The multi-receptor inhibitor axitinib reverses tumor-induced immunosuppression and potentiates treatment with immune-modulatory antibodies in preclinical murine models
- 658 Downloads
Cancer immunotherapies have significantly improved the prognosis of cancer patients. Despite the clinical success of targeting inhibitory checkpoint receptors, including PD-1 and/or CTLA-4 on T cells, only a minority of patients derive benefit from these therapies. New strategies to improve cancer immunotherapy are therefore needed. Combination therapy of checkpoint inhibitors with targeted agents has promisingly shown to increase the efficacy of immunotherapy. Here, we analyzed the immunomodulatory effects of the multi-receptor tyrosine kinase inhibitor axitinib and its efficacy in combination with immunotherapies. In different syngeneic murine tumor models, axitinib showed therapeutic efficacy that was not only mediated by VEGF–VEGFR inhibition, but also through the induction of anti-cancer immunity. Mechanistically, a significant reduction of immune-suppressive cells, including a decrease of tumor-promoting mast cells and tumor-associated macrophages was observed upon axitinib treatment. Inhibition of mast cells by axitinib as well as their experimental depletion led to reduced tumor growth. Of note, treatment with axitinib led to an improved T cell response, while the latter was pivotal for the therapeutic efficacy. Combination with immune checkpoint inhibitors anti-PD-1 and anti-TIM-3 and/or agonistic engagement of the activating receptor CD137 resulted in a synergistic therapeutic efficacy. This demonstrates non-redundant immune activation induced by axitinib via modulation of myeloid and mast cells. These findings provide important mechanistic insights into axitinib-mediated anti-cancer immunity and provide rationale for clinical combinations of axitinib with different immunotherapeutic modalities.
KeywordsCancer immunology Hematopoietic stem cell Mast cell Tumor-associated macrophage Tyrosine kinase inhibitor
Bone marrow-derived mast cell
CC-chemokine ligand 2
Fms-like tyrosine kinase 3
Metastatic renal cell carcinoma
Platelet-derived growth factor
Stem cell factor
Tyrosine kinase inhibitor
Vascular endothelial growth factor receptor
We thank Masato Kubo for providing the Mas-TRECK mice for our experiment. We also thank Petra Herzig and Béatrice Dolder Schlienger for their technical support.
PM planned and performed experiments. MB performed experiments. HL and PM evaluated the data and designed the figures. LD’ and ASK analyzed the results. HL, PM, ASK, AZ wrote the manuscript.
This work was supported by funding from a Grant from the Swiss Cancer League (KFS-3394-02-2014 to Alfred Zippelius), the Cancer League Basel (Krebsliga beider Basel, to Philipp Müller and Heinz Läubli), the Huggenberger Stiftung (to Heinz Läubli) as well as the Goldschmidt-Jacobson Foundation (to Heinz Läubli).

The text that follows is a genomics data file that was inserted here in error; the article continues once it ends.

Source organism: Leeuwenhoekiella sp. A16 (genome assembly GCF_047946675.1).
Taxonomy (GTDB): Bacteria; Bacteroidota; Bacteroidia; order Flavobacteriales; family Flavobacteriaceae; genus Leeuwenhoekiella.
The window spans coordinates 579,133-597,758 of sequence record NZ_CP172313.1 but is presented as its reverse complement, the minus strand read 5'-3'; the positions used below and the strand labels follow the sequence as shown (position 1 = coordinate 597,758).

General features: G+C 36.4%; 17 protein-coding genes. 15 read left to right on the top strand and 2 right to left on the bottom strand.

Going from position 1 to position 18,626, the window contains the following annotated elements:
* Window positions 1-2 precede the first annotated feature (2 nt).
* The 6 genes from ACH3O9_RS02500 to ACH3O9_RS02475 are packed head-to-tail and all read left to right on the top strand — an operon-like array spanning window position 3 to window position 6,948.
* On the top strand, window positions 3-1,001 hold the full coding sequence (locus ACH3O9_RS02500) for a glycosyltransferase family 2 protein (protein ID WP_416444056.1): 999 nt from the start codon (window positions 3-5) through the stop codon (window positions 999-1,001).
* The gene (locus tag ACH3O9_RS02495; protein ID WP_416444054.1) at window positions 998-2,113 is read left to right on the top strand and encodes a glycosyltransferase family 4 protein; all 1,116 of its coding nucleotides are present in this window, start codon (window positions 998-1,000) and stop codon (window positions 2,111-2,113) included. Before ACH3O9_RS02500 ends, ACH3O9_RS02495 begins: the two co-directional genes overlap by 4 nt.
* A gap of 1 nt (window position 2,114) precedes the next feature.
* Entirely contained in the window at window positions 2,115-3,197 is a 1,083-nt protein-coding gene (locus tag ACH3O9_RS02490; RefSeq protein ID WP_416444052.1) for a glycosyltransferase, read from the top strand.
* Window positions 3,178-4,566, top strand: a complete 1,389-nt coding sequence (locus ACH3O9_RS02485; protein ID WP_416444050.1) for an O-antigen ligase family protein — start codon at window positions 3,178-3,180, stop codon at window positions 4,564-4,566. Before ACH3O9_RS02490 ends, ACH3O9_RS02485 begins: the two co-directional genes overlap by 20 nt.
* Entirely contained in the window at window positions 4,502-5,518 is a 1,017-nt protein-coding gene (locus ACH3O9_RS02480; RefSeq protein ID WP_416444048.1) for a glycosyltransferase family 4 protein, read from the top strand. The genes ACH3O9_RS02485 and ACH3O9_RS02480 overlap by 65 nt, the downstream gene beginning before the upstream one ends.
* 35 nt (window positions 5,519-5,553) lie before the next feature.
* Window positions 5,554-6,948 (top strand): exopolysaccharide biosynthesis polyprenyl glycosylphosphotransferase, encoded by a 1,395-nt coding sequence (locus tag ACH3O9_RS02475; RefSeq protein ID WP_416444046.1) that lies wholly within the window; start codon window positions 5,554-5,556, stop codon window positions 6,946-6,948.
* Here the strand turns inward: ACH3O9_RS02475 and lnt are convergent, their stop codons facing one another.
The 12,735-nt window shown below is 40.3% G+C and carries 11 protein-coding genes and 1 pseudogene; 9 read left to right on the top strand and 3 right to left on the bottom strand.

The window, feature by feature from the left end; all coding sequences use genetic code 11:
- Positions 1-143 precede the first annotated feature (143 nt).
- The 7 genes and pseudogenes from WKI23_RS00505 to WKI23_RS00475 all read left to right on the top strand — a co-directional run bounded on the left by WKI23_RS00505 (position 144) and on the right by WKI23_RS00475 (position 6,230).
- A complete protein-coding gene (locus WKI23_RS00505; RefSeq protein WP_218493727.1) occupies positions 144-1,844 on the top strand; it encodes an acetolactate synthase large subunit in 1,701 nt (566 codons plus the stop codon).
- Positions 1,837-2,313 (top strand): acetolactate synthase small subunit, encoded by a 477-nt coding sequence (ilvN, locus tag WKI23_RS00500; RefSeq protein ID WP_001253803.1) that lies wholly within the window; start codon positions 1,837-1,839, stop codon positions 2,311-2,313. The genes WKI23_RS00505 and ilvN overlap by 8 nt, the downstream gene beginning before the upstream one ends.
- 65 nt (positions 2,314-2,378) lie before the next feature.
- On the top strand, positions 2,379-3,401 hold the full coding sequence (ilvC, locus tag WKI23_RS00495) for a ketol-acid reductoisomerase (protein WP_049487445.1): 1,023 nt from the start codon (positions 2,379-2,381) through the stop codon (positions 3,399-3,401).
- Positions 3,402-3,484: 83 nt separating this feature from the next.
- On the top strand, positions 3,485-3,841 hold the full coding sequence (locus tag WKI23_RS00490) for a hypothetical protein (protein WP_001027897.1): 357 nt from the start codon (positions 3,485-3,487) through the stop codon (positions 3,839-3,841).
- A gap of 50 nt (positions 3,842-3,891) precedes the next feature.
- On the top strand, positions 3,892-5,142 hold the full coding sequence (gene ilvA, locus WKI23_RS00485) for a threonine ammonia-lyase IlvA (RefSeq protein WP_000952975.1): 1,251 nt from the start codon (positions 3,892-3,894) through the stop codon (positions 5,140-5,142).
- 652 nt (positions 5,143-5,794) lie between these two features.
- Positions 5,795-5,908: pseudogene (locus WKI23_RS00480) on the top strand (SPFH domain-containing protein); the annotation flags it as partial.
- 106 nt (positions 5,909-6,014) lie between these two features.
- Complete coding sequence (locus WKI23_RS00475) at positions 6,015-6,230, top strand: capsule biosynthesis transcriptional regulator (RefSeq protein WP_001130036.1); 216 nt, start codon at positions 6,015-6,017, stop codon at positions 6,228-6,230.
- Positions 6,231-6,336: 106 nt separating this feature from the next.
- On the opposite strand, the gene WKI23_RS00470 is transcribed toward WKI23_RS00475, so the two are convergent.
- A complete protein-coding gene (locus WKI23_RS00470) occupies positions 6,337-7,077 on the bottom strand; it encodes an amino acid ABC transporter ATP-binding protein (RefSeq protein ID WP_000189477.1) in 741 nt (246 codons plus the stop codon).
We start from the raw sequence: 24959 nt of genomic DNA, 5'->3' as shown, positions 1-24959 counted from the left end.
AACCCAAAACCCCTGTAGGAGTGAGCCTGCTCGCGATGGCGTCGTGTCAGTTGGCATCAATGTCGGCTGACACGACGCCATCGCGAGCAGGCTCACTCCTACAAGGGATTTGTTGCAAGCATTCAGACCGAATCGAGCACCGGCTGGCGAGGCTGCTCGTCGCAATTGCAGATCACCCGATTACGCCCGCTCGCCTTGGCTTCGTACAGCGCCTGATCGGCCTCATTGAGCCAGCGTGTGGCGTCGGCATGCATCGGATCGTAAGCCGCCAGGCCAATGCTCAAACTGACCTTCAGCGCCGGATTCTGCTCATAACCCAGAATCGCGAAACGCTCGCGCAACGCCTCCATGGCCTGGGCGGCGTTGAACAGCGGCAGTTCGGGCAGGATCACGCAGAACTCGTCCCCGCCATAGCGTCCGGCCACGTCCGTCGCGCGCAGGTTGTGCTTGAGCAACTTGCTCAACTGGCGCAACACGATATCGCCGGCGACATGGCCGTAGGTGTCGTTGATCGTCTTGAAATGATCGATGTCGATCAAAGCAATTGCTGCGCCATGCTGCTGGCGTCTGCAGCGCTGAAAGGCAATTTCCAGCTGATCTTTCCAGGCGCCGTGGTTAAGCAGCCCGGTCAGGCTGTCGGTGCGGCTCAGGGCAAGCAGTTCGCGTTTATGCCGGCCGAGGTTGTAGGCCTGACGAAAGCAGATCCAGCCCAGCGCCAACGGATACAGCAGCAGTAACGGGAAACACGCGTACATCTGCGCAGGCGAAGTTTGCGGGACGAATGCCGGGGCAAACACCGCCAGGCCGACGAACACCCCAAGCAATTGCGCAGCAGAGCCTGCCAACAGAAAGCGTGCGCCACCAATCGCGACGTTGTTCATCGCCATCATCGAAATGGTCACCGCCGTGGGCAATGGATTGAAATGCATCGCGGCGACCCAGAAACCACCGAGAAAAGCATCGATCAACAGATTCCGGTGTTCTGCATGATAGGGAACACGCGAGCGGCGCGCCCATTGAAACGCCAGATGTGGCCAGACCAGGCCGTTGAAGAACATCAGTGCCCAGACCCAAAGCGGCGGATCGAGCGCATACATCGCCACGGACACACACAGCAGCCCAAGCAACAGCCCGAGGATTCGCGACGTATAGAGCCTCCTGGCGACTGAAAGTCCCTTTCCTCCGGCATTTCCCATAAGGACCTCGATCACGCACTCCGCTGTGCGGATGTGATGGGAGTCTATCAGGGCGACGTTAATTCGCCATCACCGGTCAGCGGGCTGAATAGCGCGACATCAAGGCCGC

Compliance with ethical standards
Conflict of interest
The authors declare no conflict of interest.
Mice were bought from Charles Rivers or bred in the animal facility of the Department of Biomedicine, University of Basel, Switzerland. Mas-TRECK mice were kindly provided by Masato Kubo. All animals were housed under specific pathogen-free conditions and in accordance with Swiss federal regulations (approved by the local ethical committee of Basel Stadt).
- 7.Hu-Lowe DD, Zou HY, Grazzini ML et al (2008) Nonclinical antiangiogenesis and antitumor activities of axitinib (AG-013736), an oral, potent, and selective inhibitor of vascular endothelial growth factor receptor tyrosine kinases 1, 2, 3. Clin Cancer Res 14:7272–7283. https://doi.org/10.1158/1078-0432.CCR-08-0652 CrossRefPubMedGoogle Scholar
- 9.Chowdhury S, McDermott DF, Voss MH, Hawkins RE, Aimone P, Voi M, Isabelle N, Wu Y, Infante JR (2017) A phase I/II study to assess the safety and efficacy of pazopanib (PAZ) and pembrolizumab (PEM) in patients (pts) with advanced renal cell carcinoma (aRCC). J Clin Oncol 35:suppl; abstr 4506CrossRefGoogle Scholar
- 10.Choueiri TK, Larkin JMG, Oya M et al (2017) First-line avelumab + axitinib therapy in patients (pts) with advanced renal cell carcinoma (aRCC): results from a phase Ib trial. J Clin Oncol 35:suppl; abstr 4504Google Scholar
- 11.Du Four S, Maenhout SK, De Pierre K, Renmans D, Niclou SP, Thielemans K, Neyns B, Aerts JL (2015) Axitinib increases the infiltration of immune cells and reduces the suppressive capacity of monocytic MDSCs in an intracranial mouse melanoma model. Oncoimmunology 4:e998107. https://doi.org/10.1080/2162402X.2014.998107 CrossRefPubMedPubMedCentralGoogle Scholar
- 19.Stankevicius V, Vasauskas G, Bulotiene D, Butkyte S, Jarmalaite S, Rotomskis R, Suziedelis K (2016) Gene and miRNA expression signature of Lewis lung carcinoma LLC1 cells in extracellular matrix enriched microenvironment. BMC Cancer 16:789. https://doi.org/10.1186/s12885-016-2825-9 CrossRefPubMedPubMedCentralGoogle Scholar
- 22.Yang Z, Zhang B, Li D, Lv M, Huang C, Shen GX, Huang B (2010) Mast cells mobilize myeloid-derived suppressor cells and Treg cells in tumor microenvironment via IL-17 pathway in murine hepatocarcinoma model. PLoS One 5:e8922. https://doi.org/10.1371/journal.pone.0008922 CrossRefPubMedPubMedCentralGoogle Scholar
- 24.Du Four S, Maenhout SK, Benteyn D, De Keersmaecker B, Duerinck J, Thielemans K, Neyns B, Aerts JL (2016) Disease progression in recurrent glioblastoma patients treated with the VEGFR inhibitor axitinib is associated with increased regulatory T cell numbers and T cell exhaustion. Cancer Immunol Immunother 65:727–740. https://doi.org/10.1007/s00262-016-1836-3 CrossRefGoogle Scholar